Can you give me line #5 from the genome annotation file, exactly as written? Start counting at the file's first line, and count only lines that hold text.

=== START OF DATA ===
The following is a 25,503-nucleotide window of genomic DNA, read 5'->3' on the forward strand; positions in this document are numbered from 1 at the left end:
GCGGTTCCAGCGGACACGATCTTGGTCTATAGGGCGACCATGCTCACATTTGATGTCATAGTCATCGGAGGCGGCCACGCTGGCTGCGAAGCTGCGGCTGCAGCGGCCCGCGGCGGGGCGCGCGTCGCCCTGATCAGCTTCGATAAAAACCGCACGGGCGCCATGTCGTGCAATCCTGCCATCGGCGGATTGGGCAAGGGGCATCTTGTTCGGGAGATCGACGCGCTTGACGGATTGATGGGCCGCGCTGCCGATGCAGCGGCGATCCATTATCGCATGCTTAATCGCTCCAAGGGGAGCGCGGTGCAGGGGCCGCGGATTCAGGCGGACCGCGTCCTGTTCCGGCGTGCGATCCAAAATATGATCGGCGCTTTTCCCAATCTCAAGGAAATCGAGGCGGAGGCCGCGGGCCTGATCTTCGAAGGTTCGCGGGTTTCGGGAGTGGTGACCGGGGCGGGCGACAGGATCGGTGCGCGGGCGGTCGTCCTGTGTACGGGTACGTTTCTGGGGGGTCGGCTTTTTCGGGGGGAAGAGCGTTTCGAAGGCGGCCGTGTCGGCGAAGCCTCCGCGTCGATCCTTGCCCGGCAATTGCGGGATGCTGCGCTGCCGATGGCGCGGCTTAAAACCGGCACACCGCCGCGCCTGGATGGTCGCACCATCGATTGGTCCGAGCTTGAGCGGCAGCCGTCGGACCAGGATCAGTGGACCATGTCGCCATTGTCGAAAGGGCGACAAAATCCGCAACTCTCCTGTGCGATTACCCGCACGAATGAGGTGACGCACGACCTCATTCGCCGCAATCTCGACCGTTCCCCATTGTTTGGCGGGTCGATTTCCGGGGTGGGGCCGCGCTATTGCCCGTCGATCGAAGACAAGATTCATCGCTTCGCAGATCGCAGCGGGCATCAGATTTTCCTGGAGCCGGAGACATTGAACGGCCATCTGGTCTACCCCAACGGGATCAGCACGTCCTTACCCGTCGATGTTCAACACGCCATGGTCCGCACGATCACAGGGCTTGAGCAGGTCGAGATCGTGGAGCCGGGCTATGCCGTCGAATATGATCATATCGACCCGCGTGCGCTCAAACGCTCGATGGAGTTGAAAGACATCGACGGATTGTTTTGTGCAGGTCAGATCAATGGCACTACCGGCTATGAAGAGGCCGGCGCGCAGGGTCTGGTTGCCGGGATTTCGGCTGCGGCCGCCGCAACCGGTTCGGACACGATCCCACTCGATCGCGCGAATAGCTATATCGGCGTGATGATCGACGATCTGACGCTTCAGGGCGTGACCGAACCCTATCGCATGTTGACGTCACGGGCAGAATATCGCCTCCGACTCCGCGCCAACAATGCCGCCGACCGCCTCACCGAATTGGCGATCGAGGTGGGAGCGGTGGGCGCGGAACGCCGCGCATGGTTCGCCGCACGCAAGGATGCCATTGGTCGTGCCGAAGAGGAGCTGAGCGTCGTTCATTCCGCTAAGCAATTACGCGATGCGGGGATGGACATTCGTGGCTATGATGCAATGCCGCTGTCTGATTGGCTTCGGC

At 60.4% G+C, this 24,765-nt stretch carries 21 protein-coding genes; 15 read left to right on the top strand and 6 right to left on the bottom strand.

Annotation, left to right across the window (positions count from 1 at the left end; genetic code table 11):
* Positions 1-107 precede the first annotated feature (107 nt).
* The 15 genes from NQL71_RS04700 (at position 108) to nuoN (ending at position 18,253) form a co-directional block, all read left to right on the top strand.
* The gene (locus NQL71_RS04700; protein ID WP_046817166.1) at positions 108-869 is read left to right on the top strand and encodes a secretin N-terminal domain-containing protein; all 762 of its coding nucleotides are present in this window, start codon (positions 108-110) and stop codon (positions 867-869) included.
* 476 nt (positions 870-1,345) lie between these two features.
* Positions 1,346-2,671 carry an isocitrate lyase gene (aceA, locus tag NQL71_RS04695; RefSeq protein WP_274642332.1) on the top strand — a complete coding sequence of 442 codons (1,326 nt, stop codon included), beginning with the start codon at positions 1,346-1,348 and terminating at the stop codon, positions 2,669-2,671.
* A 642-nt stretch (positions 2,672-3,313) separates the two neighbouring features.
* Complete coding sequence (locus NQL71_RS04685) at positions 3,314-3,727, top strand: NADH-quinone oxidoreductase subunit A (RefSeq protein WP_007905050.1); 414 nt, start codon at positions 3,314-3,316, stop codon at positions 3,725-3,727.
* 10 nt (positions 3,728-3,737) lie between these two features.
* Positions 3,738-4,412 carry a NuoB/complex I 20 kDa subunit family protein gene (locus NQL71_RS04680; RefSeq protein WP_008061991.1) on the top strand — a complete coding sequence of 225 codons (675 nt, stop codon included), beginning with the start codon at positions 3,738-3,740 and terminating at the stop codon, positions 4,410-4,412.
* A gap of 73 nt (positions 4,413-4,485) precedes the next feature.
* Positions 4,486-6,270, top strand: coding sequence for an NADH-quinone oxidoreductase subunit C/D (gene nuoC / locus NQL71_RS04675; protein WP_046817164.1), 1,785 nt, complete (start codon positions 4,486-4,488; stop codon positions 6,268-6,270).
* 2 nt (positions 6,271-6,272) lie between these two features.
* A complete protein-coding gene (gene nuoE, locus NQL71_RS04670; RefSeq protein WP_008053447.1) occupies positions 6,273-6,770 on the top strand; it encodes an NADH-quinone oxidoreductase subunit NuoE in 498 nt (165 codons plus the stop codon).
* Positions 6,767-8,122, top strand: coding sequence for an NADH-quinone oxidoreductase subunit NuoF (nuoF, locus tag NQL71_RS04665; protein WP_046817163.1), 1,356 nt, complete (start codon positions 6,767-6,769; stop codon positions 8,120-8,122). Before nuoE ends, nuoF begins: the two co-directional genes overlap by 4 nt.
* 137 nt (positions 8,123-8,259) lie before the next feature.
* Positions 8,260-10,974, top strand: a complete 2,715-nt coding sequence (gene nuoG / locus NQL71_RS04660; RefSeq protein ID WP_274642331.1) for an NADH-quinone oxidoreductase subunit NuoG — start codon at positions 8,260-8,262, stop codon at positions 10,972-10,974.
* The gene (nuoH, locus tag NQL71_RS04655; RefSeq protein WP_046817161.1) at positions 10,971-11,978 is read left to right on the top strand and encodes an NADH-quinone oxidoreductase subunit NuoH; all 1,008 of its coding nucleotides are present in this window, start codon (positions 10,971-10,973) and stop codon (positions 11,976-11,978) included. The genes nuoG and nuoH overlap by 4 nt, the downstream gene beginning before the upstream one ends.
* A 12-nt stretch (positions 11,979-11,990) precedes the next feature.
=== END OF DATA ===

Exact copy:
* Positions 1-107 precede the first annotated feature (107 nt).